The protest movement also divided America. Across the decade, alongside a new left, ‘the 60s’ saw the rise of a renewed right. It was there in the form of Richard Nixon, who unleashed the illegal bombing of Cambodia, after winning the presidency in November 1968. He had many supporters, not least in the armed forces.

In Bring the War Home, Kathleen Belew argues that a paramilitary white power movement emanated directly from the frustration of ex-servicemen with a war they were “not allowed to win”. It recruited from Klansmen but it was newly forged by defeat in Asia, not the Confederacy. 

The rise of a novel, post-imperial, cruel and violent right was not limited to the USA. The Cultural Revolution in China only painted itself red. The Soviet invasion of Czechoslovakia in August 1968 openly crushed a democratic government.

Within the left also, macho leaders reproduced reactionary forms of patriarchy in Leninist organisations. Feminism, the greatest progressive legacy of the 60s, was in large part a reaction against the new machismo of the 60s. 

Looking back, we can see a three-way, world-wide civil struggle that began after the 60s: as right-wing, anti-state libertarians and leftist egalitarian movements, vied with established power structures and interests.

The right-wing, libertarians were the immediate victors. As the marketisation of consumer society and the sexual revolution undermined paternalism, an economic radicalism that despised welfarism gained the upper hand. The energy released by the 60s – rocket-fuelled by the long boom – encouraged the reckless growth of a capitalism freed from tradition. 

The permissive, rule-breaking, fame-f**king irresponsibility of 60s transgression found its home in the embrace of the free market. This gained its ultimate personification in Donald Trump. He became the anti-political hero of racist, sexist, gun-toting, ‘winner-takes-all’ individualism, scared only by international solidarity and, above all, feminism.

There was no place for him in traditional, established politics. Then George W Bush, a Republican, initiated two hugely expensive wars after 9/11 and lost them. This opened the way for Barack Obama and, when the Republicans lost to him again in 2012, Trump registered the slogan ‘Make America Great Again’. He saw that Jeb Bush-style Republicans would be losers politically – just as they had been militarily.

He ran against the Republican establishment as well as a Democratic leadership. Neither thought it possible for him to win the presidency. His victory was not primarily thanks to the cunning of dark money or Fox News. They helped, of course, but only because he was already winning. He gained support because of the massive military and economic failures of both parties since 2000, that he alone denounced as a candidate. 

The Raised Fist

The machine politicians thought that the office of the presidency would tame Donald Trump. Instead, he lived for his rallies.

Their energy mainlined the post-60s far-right. It was not fascist in the sense of seeking a regimented order, although Trump is a would-be fascist demagogue. Instead, his defiance had a strange, jealous symbiosis with the originality and self-expression of the militant left. 

A symbol of this is Trump’s constant use of the raised fist signal to his supporters. Outside the White House on 6 January he used it again in his black leather gloves.  It echoed the raised fists of the black power salutes of US athletes at the Mexican Olympics.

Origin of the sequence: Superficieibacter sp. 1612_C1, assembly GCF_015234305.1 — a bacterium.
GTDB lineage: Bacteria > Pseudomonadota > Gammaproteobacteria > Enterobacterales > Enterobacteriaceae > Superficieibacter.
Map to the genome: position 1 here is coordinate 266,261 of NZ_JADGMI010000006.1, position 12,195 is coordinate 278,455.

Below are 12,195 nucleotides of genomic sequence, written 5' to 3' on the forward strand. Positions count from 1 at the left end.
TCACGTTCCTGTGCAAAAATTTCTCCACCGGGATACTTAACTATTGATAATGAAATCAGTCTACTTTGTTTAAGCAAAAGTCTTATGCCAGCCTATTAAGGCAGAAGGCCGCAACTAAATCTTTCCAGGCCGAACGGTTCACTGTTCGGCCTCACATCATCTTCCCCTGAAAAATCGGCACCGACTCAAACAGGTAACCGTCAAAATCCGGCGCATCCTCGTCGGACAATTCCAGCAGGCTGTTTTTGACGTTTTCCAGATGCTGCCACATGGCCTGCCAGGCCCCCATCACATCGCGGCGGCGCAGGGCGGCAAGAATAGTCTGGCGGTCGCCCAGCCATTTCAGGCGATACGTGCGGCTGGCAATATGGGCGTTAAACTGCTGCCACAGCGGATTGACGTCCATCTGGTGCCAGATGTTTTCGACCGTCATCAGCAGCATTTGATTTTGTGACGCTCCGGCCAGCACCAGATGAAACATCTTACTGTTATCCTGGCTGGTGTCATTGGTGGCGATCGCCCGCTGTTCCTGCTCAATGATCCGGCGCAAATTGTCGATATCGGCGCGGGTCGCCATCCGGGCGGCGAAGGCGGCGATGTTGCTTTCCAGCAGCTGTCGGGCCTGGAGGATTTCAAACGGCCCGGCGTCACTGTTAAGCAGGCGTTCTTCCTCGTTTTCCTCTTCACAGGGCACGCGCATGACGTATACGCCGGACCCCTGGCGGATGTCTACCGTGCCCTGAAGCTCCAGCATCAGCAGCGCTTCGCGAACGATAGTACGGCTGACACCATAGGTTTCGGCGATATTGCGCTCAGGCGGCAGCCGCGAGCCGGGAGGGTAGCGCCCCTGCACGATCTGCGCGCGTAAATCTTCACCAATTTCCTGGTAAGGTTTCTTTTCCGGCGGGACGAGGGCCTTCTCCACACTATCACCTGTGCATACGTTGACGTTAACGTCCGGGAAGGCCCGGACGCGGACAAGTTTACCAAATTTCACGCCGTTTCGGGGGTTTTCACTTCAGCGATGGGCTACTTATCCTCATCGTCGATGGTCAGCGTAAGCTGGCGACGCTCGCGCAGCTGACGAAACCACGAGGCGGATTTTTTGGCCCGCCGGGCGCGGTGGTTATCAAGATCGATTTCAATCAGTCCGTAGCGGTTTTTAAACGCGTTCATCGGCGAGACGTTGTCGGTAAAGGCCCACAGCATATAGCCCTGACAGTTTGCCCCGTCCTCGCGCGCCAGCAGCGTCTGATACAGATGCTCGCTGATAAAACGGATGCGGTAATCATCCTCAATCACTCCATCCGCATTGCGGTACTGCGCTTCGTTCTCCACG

Imagine if Barack Obama had used the black power salute from the presidential podium. That would have gone down as a provocation. Trump’s use of it was too – a signal that he is not part of  ‘the establishment’ or looking for passive support.  

It is important never to under-estimate the brutality and self-interest of the American way of politics. It loves winners, despises losers and felt that it could make room for Trump, who delivered astonishing tax cuts for corporate wealth. But he wasn’t tamed and, had it not been for the COVID-19 pandemic, he would have carried enough voters with him to win the electoral college a second time on his own terms and ensconce the Trump dynasty.  

Ironically, the pandemic offered him an opportunity to deploy America’s exceptional capacity for collective organisation in a way that would also, probably, have also secured his leadership. But it would have demanded accountable efficiency incompatible with the political culture that birthed him. For the heart of that post-60s hard-right is a hatred of government. 

When the end came, he had no alternative but to send his army of supporters on their crusade of defiance to the Capitol. Its police lines may have been breached, but its procedures had already been secured. The outcome was an utter debacle and he was forced to tell them to go home (he sent them his “love” as well).

It is refreshing to compare the humiliation of Trumpism to the success of Black Lives Matter, a movement that also has its roots in the 60s. BLM in the States has not been force-fed by dark funding and does not have theatrical leaders showing-off power salutes. Nor has it turned away from regular democratic politics. On the contrary, it fused with the efforts to get out the votes needed to beat (just) Trump’s growing support at the national level and in Georgia. 

The pandemic has terminated the age of market fatalism that spawned the militant, supremacist right as its latter-day shock troops. The 60s may have opened the way to a long, right-wing supremacy. In America, it has now failed in a fashion that is so spectacular that the politics of the Capitol will never be the same again. 

Everyone can see that it was the complacency and permissiveness of Congress that allowed Trump to get close to winning and subverting America’s democracy. A new and better politics can now emerge from the wreckage of 6 January.

If it doesn’t, everyone also now knows what the alternative that awaits it is: the makeshift gallows assembled on Capitol hill.